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World Health Organization: Smoking could kill one billion by 2100

By Chris V. Thangham     Feb 8, 2008 in Health
During the 20th century, smoking tobacco killed more than 100 million people. But in the 21st century, health experts estimate smoking will kill one billion people unless governments takes steps to curb the habit.
The World Health Organization (WHO) released this report Thursday warning governments to take more steps and educate the public about smoking. Without it, more than one billion people will die in the 21st century.
The report said governments collect taxes worth more than $200 billion but spend only one fifth of one per cent on tobacco control.
The government that collects taxes from tobacco sales should use those revenues for smoke control measures, education and treatment says the WHO. If not, collecting taxes will have no influence in curbing the tobacco users.
WHO Director-General Dr. Margaret Chan said in an introduction to the report: “We hold in our hands the solution to the global tobacco epidemic that threatens the lives of one billion men, women and children during this century."
WHO urges governments all over the world to adopt six “tobacco control policies”:
1. Raise taxes and prices of tobacco;
2. Ban tobacco advertising, promotion and sponsorship;
3. Protect people from second hand smoke;
4. Warn people about the dangers of tobacco;
5. Help those who want to quit smoking; and
6. Monitor tobacco use to understand and reverse the epidemic.
Chan said smoking already kills 5.4 million people a year; people die of lung cancer, heart disease and other illnesses. Chan said if corrective measures are not taken, this total will increase to eight million a year by 2030 and will exceed a billion in a century.
Chan was launching the report with New York Mayor Michael Bloomberg, whose foundation (Bloomberg Philanthropies) helped fund it.
The WHO report said nearly two thirds of the world’s smokers live in the following 10 countries: China (which accounts for nearly 30 per cent), India (about 10 per cent), Indonesia, Russia, the United States, Japan, Brazil, Bangladesh, Germany and Turkey.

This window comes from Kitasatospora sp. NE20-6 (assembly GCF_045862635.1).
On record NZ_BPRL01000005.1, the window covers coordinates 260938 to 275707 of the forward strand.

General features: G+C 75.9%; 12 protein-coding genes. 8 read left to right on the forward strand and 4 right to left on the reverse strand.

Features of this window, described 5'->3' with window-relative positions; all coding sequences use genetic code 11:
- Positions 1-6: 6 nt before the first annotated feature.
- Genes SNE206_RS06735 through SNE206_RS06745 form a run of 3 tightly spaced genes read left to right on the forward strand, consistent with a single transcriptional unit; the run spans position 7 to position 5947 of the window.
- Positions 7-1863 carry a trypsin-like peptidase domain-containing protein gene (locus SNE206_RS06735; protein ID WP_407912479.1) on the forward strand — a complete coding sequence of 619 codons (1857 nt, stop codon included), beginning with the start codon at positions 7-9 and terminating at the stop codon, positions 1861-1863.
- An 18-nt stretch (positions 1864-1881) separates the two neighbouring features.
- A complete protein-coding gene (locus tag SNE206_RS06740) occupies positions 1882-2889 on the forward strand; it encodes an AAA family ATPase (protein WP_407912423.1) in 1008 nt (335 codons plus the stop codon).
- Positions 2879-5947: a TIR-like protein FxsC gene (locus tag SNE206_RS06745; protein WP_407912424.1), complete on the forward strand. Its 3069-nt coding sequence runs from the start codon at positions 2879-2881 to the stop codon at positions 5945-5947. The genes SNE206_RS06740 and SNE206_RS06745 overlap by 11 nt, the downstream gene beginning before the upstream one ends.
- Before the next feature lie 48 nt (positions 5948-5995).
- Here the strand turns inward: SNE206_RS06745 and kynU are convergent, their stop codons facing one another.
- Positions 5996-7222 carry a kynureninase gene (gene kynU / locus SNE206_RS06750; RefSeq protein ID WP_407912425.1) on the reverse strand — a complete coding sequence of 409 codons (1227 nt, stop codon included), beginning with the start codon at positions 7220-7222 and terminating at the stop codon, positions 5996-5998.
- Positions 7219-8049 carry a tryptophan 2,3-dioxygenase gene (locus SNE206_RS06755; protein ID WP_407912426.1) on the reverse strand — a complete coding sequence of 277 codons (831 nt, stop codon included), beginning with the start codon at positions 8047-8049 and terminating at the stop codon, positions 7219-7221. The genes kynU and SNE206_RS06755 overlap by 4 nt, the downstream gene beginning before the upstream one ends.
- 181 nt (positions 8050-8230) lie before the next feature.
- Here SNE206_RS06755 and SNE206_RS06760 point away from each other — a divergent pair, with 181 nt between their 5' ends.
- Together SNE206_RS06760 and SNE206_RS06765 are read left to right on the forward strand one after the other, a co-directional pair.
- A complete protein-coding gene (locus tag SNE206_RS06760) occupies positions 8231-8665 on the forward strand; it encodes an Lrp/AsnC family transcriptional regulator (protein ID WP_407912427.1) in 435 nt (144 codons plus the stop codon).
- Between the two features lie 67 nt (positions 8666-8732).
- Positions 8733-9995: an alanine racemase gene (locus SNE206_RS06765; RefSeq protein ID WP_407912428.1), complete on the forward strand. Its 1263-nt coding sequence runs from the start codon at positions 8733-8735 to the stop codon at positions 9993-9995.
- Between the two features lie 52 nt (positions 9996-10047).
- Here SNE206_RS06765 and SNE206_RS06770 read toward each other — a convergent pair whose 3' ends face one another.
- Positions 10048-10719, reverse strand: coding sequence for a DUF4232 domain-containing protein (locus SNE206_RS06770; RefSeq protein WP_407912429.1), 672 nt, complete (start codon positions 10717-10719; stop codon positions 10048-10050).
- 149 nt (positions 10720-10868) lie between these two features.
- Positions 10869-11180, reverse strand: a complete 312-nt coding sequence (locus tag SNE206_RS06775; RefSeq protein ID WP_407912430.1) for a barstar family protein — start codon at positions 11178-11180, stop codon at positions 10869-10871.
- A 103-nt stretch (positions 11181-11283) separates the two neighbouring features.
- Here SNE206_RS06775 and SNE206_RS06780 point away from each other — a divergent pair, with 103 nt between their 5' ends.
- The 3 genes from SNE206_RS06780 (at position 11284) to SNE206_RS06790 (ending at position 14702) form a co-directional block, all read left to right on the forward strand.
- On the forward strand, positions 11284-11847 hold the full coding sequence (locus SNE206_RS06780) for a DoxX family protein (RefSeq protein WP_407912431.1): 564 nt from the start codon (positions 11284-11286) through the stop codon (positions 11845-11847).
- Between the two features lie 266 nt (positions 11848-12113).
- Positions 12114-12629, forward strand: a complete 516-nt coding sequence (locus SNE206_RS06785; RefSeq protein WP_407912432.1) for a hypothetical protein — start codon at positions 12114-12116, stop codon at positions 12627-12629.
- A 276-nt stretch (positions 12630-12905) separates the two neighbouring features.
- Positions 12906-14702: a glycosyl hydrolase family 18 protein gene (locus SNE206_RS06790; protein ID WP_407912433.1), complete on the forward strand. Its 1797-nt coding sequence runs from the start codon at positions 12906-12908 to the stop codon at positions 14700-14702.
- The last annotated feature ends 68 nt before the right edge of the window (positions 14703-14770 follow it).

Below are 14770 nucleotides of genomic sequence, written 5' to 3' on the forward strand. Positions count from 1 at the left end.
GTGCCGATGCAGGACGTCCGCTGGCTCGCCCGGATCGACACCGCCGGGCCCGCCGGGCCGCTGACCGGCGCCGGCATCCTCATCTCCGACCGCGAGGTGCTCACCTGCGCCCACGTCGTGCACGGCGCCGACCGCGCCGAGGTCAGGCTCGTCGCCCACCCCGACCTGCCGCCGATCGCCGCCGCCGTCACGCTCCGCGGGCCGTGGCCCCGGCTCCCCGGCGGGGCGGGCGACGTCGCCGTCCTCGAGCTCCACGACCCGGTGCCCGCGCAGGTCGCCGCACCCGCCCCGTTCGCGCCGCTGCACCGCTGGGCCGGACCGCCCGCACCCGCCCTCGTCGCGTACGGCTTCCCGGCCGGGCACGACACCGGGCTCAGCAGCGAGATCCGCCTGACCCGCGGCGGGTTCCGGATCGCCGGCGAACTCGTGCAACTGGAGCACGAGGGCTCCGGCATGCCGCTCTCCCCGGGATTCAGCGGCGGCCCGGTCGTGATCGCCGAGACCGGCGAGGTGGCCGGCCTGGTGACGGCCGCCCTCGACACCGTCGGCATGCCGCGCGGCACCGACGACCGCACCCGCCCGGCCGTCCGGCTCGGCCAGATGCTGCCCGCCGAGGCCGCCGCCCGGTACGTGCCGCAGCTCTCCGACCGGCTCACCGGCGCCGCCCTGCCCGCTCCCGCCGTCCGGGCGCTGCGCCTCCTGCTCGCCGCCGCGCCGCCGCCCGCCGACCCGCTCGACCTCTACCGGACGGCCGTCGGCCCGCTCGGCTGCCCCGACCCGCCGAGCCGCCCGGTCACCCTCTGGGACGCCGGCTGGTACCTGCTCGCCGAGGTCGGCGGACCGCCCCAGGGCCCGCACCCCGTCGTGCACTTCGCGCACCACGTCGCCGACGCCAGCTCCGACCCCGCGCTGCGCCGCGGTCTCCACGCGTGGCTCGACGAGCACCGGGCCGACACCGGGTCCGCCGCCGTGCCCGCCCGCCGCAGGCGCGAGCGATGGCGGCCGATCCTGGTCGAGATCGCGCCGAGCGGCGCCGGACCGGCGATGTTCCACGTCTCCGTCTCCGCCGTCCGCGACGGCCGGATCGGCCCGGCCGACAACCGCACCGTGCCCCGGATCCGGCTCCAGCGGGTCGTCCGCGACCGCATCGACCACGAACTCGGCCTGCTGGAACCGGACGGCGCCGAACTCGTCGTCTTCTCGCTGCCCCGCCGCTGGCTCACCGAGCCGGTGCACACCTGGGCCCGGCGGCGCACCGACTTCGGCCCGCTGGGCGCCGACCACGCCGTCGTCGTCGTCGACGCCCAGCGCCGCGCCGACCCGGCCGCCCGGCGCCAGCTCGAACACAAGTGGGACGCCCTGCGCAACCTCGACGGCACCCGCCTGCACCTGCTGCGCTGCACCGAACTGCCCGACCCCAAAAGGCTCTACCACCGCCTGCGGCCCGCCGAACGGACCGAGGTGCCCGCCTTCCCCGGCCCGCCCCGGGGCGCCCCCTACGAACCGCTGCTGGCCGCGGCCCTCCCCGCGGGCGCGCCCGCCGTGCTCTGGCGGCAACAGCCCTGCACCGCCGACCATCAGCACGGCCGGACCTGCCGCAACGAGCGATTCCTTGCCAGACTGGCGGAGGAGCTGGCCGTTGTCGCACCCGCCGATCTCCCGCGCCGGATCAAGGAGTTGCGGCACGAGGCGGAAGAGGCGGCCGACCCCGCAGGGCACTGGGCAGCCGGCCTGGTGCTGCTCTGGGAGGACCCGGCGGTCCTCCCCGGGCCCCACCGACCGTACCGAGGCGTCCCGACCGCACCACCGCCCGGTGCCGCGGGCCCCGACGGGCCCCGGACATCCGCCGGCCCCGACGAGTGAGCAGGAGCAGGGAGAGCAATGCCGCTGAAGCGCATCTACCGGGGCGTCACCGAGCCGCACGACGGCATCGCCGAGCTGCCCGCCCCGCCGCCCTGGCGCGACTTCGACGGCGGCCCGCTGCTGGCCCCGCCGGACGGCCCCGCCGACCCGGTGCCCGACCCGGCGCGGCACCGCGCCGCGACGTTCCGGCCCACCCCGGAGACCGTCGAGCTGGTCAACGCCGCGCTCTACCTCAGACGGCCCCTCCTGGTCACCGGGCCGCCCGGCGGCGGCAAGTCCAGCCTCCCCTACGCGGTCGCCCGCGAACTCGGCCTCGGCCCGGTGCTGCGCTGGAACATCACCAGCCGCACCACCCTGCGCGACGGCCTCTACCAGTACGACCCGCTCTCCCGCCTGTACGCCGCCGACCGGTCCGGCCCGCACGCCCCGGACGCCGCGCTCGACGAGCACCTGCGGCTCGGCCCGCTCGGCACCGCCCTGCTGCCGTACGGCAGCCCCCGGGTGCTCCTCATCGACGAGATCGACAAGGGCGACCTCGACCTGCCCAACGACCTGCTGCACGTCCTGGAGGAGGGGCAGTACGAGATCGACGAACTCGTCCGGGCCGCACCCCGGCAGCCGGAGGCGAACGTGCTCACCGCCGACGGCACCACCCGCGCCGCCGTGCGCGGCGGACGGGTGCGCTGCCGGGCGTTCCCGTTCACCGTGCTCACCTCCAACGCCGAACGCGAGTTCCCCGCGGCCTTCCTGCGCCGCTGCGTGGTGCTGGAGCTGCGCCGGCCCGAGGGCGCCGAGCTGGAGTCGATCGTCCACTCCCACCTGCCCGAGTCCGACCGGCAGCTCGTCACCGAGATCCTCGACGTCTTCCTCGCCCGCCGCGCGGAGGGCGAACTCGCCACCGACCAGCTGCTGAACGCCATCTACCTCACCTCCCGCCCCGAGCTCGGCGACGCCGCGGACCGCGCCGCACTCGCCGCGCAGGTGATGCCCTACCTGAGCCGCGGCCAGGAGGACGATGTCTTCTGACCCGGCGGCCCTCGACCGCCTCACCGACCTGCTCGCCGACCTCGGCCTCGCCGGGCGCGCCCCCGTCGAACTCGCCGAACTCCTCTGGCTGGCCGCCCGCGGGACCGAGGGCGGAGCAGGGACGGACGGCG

Most smokers will be in low- and middle-income countries by 2030 where there is less education, inadequate health care services and no public smoking control measures.
Another reason for higher levels of tobacco users in low-income countries is because the tobacco industry markets heavily to them.
Also, there is a marked increase in tobacco use by younger women and the report says it is “one of the most ominous potential developments of the epidemic’s growth.”
The WHO said other types of smoked tobacco are also “lethal” including small hand-rolled cigarettes called bidis which are smoked in India and other Southeast Asian nations; clove and tobacco cigarettes called Kreteks smoked in Indonesia; and tobacco cured with flavorings known as shisha smoked from water pipes.
The WHO said the tobacco industry spends a lot of money on advertising (tens of billions of dollars a year), promotion and sponsorship. The WHO wants governments to curb such promotion and sponsorship from tobacco companies, but only 20 of 179 countries have such bans.
The report added: “Weak health warnings on tobacco packs — or no warnings at all — continue to be the global norm." Only 15 of 176 countries surveyed required picture warnings which have shown to be effective in getting people to quit smoking.
When we add the second-hand smoking deaths, the number of children or pets exposed to smoking and the financial burden it places on a country's health care system, it's staggering.
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